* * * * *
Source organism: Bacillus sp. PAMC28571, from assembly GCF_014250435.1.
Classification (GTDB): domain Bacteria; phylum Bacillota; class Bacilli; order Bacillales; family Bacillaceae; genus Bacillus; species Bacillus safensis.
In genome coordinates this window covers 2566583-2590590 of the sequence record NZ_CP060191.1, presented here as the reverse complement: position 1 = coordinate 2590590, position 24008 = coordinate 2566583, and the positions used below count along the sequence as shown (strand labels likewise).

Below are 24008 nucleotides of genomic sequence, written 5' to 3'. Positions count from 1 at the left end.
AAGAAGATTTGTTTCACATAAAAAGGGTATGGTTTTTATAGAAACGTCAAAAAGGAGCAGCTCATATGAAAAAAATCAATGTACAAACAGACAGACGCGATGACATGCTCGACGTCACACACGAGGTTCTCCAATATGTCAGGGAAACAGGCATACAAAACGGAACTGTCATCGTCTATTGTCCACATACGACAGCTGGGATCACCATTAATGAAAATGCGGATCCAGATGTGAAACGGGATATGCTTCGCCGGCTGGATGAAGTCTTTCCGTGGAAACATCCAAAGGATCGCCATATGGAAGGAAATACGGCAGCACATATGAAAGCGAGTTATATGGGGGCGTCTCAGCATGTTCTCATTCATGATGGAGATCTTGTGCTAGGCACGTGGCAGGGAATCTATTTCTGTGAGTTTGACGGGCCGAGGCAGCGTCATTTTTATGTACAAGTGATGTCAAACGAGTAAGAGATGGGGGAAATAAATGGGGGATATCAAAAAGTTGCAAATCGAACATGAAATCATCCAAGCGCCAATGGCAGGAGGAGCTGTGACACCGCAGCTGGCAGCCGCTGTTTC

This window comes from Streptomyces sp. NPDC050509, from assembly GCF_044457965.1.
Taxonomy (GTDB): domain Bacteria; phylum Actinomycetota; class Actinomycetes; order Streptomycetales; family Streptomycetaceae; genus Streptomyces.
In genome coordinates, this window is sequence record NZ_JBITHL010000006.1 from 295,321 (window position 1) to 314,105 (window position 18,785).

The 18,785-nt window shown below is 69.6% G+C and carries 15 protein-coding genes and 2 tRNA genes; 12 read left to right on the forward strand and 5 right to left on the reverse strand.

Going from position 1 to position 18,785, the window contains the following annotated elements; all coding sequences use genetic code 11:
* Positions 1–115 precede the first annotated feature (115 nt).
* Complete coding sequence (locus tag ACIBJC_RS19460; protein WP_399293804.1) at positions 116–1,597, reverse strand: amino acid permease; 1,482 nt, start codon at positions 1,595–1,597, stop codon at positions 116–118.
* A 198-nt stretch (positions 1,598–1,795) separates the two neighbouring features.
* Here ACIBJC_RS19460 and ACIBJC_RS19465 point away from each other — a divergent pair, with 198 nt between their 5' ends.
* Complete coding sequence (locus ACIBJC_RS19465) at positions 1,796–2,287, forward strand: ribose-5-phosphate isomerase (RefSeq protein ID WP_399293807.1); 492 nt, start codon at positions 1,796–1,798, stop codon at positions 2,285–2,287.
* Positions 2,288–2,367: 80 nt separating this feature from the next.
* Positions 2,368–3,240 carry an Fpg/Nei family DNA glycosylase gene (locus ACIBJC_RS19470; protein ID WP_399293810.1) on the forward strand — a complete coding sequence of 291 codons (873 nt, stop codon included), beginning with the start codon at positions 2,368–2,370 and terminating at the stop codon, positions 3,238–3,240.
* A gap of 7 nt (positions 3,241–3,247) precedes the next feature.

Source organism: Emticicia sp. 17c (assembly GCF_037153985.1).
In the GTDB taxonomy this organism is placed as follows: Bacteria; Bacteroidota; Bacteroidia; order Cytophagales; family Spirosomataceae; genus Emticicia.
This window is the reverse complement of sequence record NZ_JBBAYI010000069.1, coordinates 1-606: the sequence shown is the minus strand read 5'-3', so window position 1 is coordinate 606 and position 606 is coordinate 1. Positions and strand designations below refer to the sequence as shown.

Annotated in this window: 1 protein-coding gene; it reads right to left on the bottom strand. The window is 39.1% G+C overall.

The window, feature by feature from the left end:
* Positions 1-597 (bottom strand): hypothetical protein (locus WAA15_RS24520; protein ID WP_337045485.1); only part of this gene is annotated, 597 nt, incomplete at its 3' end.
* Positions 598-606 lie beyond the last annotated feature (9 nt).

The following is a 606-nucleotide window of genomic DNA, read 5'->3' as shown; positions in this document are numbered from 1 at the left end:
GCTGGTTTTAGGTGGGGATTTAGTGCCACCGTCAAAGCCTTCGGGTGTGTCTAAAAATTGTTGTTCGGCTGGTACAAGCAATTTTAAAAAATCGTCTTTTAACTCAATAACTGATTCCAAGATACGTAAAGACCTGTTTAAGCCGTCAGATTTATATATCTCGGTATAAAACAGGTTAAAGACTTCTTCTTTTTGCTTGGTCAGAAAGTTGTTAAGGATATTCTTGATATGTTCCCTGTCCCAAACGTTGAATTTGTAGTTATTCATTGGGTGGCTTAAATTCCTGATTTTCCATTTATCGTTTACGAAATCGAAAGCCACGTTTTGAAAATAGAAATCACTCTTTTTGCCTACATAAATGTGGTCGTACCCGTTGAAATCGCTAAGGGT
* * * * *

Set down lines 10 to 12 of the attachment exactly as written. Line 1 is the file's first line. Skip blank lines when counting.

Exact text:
Going from position 1 to position 18,785, the window contains the following annotated elements; all coding sequences use genetic code 11:
* Positions 1–115 precede the first annotated feature (115 nt).
* Complete coding sequence (locus tag ACIBJC_RS19460; protein WP_399293804.1) at positions 116–1,597, reverse strand: amino acid permease; 1,482 nt, start codon at positions 1,595–1,597, stop codon at positions 116–118.